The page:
Whooping Crane
(Grus americana)


Picture of bird
© Klause Nigge
For additional photos and vocalizations, visit Dendroica. (Link opens in a new window.)

The only remaining self-sustaining wild population of Whooping Cranes breeds in and near Canada’s Wood Buffalo National Park (NWT, Alberta) and winters in coastal Texas. Although likely never an abundant species, the Whooping Crane was assessed as Endangered by the Committee on the Status of Endangered Wildlife in Canada (COSEWIC) in 1978 because of its rapid decline to very low abundance in the early 20th century. It was re-confirmed as Endangered in 2000 and 2010 because of its small population size, despite continual growth of the population since the initial designation in 1978. Intensive management in both Canada and the United States, where the species is also listed as Endangered, has allowed numbers in the wild to rebound from a low of 18 individuals in 1938 to a record high of 505 individuals (including adults and juveniles) in the winter of 2017-18. Canada's responsibility for this species' conservation is very high. This species has been identified as a priority for conservation and/or stewardship in one or more Bird Conservation Region Strategies in Canada.


Main designations for the species
DesignationStatusDateSubspecies, population
COSEWIC (Canada)Endangered2010 
SARA (Canada)Endangered2003 
IUCN (Global)Endangered2018 
Partners in Flight (North America)Watch list - yellow R2017 
Wild Species (Canada)Critically imperiled2015 
State of North America’s BirdsWatch list2016 
Bird Conservation Region StrategyPriority Species2013 

Population status

Geographic area or populationPopulation change relative to ~1970ReliabilityStatus in relation to goal
CanadaLarge IncreaseHighBelow Acceptable Level

Population estimate

Geographic area or populationPopulation estimate
Canada500 - 1,000 breeding birds

Distribution maps


Migration strategy, occurrence

Short-distance migrant

Responsibility for conservation

Geographic areaResponsibility based on % of global population
CanadaVery High

Conservation and management

The original Whooping Crane decline has been largely attributed to the conversion of natural grasslands into agricultural fields (Allen 1952), unregulated hunting (Meine and Archibald 1996), and destruction of important wetlands (Lewis 1995); threats to habitat, particularly during migration and winter, remain the main factor limiting population recovery (COSEWIC 2010e). The Whooping Crane's restricted range during both breeding and wintering seasons leaves it highly vulnerable to extreme weather events and to direct human influence (e.g., development, boat traffic, or chemical spills near wintering sites; Lewis 1995, COSEWIC 2010e). Collisions with human-made structures such as power lines, especially during migration, and disease, present additional mortality risks, while predation, late maturity, and small clutch sizes all further limit population growth (Lewis 1995, COSEWIC 2010e). Since 1967, intensive captive-breeding efforts have permitted the establishment of additional managed wild populations. However, these captive-reared individuals have difficulty rearing their own young in the wild (COSEWIC 2010e, Barzen et al. 2018), leading management agencies in Canada and the United States to explore modifications to their captive-breeding programs (e.g., USFWS 2015). For information on the legal status of this species under the Species at Risk Act (SARA) and to view the Recovery Strategy, see the SARA Registry.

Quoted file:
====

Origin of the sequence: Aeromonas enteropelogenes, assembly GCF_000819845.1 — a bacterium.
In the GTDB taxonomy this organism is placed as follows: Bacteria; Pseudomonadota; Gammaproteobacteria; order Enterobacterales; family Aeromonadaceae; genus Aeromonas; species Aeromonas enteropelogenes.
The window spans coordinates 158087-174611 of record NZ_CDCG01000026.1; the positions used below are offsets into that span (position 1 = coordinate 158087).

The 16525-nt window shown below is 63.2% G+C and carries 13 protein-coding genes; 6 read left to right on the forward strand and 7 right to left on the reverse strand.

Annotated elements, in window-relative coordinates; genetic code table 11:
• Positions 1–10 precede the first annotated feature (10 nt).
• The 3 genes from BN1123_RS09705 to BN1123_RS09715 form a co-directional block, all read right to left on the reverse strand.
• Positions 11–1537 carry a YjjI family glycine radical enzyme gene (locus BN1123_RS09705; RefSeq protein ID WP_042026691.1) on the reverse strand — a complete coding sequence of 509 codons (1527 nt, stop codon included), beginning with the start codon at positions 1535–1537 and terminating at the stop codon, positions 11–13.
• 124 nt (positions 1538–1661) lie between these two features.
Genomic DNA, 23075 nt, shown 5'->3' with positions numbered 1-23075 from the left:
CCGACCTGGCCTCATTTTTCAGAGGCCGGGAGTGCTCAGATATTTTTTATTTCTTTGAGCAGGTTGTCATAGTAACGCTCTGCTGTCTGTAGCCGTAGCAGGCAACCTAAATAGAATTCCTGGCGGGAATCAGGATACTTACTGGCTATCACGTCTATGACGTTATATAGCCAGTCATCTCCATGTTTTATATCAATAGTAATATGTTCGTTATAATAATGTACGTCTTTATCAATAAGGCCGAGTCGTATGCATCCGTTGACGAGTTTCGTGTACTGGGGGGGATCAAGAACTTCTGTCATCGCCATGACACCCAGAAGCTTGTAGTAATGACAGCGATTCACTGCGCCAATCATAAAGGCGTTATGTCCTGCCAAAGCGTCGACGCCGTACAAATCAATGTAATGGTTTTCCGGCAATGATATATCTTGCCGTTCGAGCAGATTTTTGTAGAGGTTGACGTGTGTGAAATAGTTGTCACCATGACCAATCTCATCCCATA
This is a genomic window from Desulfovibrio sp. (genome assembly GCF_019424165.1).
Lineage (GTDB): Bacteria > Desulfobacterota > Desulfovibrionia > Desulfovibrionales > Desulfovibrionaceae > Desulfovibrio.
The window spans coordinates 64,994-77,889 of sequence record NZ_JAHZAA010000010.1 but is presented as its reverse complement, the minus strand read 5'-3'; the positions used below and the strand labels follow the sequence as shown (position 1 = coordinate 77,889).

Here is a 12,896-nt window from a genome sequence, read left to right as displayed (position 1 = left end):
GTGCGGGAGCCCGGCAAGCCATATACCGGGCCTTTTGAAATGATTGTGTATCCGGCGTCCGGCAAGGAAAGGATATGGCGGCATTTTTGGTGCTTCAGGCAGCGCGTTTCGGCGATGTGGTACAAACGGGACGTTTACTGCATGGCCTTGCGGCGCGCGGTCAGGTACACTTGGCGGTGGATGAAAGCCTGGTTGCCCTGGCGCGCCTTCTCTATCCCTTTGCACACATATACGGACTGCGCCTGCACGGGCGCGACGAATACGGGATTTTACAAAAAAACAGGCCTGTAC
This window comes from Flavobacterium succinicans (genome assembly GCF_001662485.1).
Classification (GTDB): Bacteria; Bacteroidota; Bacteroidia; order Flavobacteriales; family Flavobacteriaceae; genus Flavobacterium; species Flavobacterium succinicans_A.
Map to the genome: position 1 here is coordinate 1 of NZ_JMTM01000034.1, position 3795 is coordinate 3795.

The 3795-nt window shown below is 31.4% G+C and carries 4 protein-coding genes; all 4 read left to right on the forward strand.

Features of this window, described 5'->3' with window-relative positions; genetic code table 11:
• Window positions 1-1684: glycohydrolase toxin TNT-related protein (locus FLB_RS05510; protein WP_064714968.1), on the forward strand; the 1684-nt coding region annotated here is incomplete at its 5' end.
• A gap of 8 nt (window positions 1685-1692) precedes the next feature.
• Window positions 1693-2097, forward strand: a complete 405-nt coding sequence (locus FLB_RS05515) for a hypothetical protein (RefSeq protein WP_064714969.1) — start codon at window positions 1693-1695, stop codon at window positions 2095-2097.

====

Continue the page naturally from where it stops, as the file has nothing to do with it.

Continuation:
Bird conservation region strategies

Environment and Climate Change Canada and partners have developed Bird Conservation Region Strategies in each of Canada’s Bird Conservation Regions (BCRs). In these strategies, selected species are identified as priorities for one or more of the following reasons:

  • conservation concerns (i.e., species vulnerable due to population size, distribution, population trend, abundance, or threats)
  • stewardship responsibilities (i.e., species that typify the regional avifauna or have a large proportion of their range or population in the sub-region)
  • management concerns (i.e., species that require ongoing management because of their socio-economic importance as game species, or because of their impacts on other species or habitats)
  • other concerns (i.e., species deemed a priority by regional experts for other reasons than those listed above or because they are listed as species at risk or concern at the provincial level)

Select any of the sub-regions below to view the BCR strategy for additional details.

BCRs, marine biogeographic units, and sub-regions in which the species is listed as a priority
RegionSub-region and priority type
Boreal Taiga PlainsBoreal Taiga Plains, sub-region and priority type: Prairie and Northern -- Conservation
Prairie PotholesPrairie Potholes, sub-region and priority type: Prairie and Northern -- Other